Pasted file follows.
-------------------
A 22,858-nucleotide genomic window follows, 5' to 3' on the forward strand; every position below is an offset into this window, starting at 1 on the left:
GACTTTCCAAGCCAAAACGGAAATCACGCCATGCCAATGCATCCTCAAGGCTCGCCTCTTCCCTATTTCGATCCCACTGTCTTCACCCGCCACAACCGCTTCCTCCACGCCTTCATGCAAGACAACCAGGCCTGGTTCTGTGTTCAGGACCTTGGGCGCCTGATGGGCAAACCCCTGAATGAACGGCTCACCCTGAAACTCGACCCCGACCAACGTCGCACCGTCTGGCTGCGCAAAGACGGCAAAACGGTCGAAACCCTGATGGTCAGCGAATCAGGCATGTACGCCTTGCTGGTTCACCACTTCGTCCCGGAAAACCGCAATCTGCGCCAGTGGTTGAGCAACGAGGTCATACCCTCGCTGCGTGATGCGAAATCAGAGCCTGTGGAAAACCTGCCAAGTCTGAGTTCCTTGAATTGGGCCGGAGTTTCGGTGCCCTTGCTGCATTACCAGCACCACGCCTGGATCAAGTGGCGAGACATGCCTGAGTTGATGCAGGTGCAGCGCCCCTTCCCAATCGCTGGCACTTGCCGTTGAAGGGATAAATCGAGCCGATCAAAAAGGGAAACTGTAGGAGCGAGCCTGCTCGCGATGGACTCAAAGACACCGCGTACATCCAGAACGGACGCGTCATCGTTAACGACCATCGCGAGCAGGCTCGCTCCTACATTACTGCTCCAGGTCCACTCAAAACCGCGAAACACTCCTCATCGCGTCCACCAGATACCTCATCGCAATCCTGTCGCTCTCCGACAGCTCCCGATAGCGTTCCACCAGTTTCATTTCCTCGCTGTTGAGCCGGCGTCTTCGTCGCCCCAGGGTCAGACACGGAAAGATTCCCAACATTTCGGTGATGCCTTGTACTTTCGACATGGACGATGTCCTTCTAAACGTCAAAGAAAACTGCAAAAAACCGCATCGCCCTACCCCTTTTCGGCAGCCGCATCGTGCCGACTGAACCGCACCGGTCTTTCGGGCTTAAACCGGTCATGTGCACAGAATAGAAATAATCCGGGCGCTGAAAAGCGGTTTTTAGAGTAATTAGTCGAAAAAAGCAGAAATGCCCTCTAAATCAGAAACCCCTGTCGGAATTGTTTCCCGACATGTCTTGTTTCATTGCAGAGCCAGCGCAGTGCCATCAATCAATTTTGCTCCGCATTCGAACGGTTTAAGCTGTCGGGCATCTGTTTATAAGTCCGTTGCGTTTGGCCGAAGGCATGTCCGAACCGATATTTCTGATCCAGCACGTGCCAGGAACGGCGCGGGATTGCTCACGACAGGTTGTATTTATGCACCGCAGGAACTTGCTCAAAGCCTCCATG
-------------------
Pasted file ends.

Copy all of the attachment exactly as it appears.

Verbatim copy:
A 22,858-nucleotide genomic window follows, 5' to 3' on the forward strand; every position below is an offset into this window, starting at 1 on the left:
GACTTTCCAAGCCAAAACGGAAATCACGCCATGCCAATGCATCCTCAAGGCTCGCCTCTTCCCTATTTCGATCCCACTGTCTTCACCCGCCACAACCGCTTCCTCCACGCCTTCATGCAAGACAACCAGGCCTGGTTCTGTGTTCAGGACCTTGGGCGCCTGATGGGCAAACCCCTGAATGAACGGCTCACCCTGAAACTCGACCCCGACCAACGTCGCACCGTCTGGCTGCGCAAAGACGGCAAAACGGTCGAAACCCTGATGGTCAGCGAATCAGGCATGTACGCCTTGCTGGTTCACCACTTCGTCCCGGAAAACCGCAATCTGCGCCAGTGGTTGAGCAACGAGGTCATACCCTCGCTGCGTGATGCGAAATCAGAGCCTGTGGAAAACCTGCCAAGTCTGAGTTCCTTGAATTGGGCCGGAGTTTCGGTGCCCTTGCTGCATTACCAGCACCACGCCTGGATCAAGTGGCGAGACATGCCTGAGTTGATGCAGGTGCAGCGCCCCTTCCCAATCGCTGGCACTTGCCGTTGAAGGGATAAATCGAGCCGATCAAAAAGGGAAACTGTAGGAGCGAGCCTGCTCGCGATGGACTCAAAGACACCGCGTACATCCAGAACGGACGCGTCATCGTTAACGACCATCGCGAGCAGGCTCGCTCCTACATTACTGCTCCAGGTCCACTCAAAACCGCGAAACACTCCTCATCGCGTCCACCAGATACCTCATCGCAATCCTGTCGCTCTCCGACAGCTCCCGATAGCGTTCCACCAGTTTCATTTCCTCGCTGTTGAGCCGGCGTCTTCGTCGCCCCAGGGTCAGACACGGAAAGATTCCCAACATTTCGGTGATGCCTTGTACTTTCGACATGGACGATGTCCTTCTAAACGTCAAAGAAAACTGCAAAAAACCGCATCGCCCTACCCCTTTTCGGCAGCCGCATCGTGCCGACTGAACCGCACCGGTCTTTCGGGCTTAAACCGGTCATGTGCACAGAATAGAAATAATCCGGGCGCTGAAAAGCGGTTTTTAGAGTAATTAGTCGAAAAAAGCAGAAATGCCCTCTAAATCAGAAACCCCTGTCGGAATTGTTTCCCGACATGTCTTGTTTCATTGCAGAGCCAGCGCAGTGCCATCAATCAATTTTGCTCCGCATTCGAACGGTTTAAGCTGTCGGGCATCTGTTTATAAGTCCGTTGCGTTTGGCCGAAGGCATGTCCGAACCGATATTTCTGATCCAGCACGTGCCAGGAACGGCGCGGGATTGCTCACGACAGGTTGTATTTATGCACCGCAGGAACTTGCTCAAAGCCTCCATG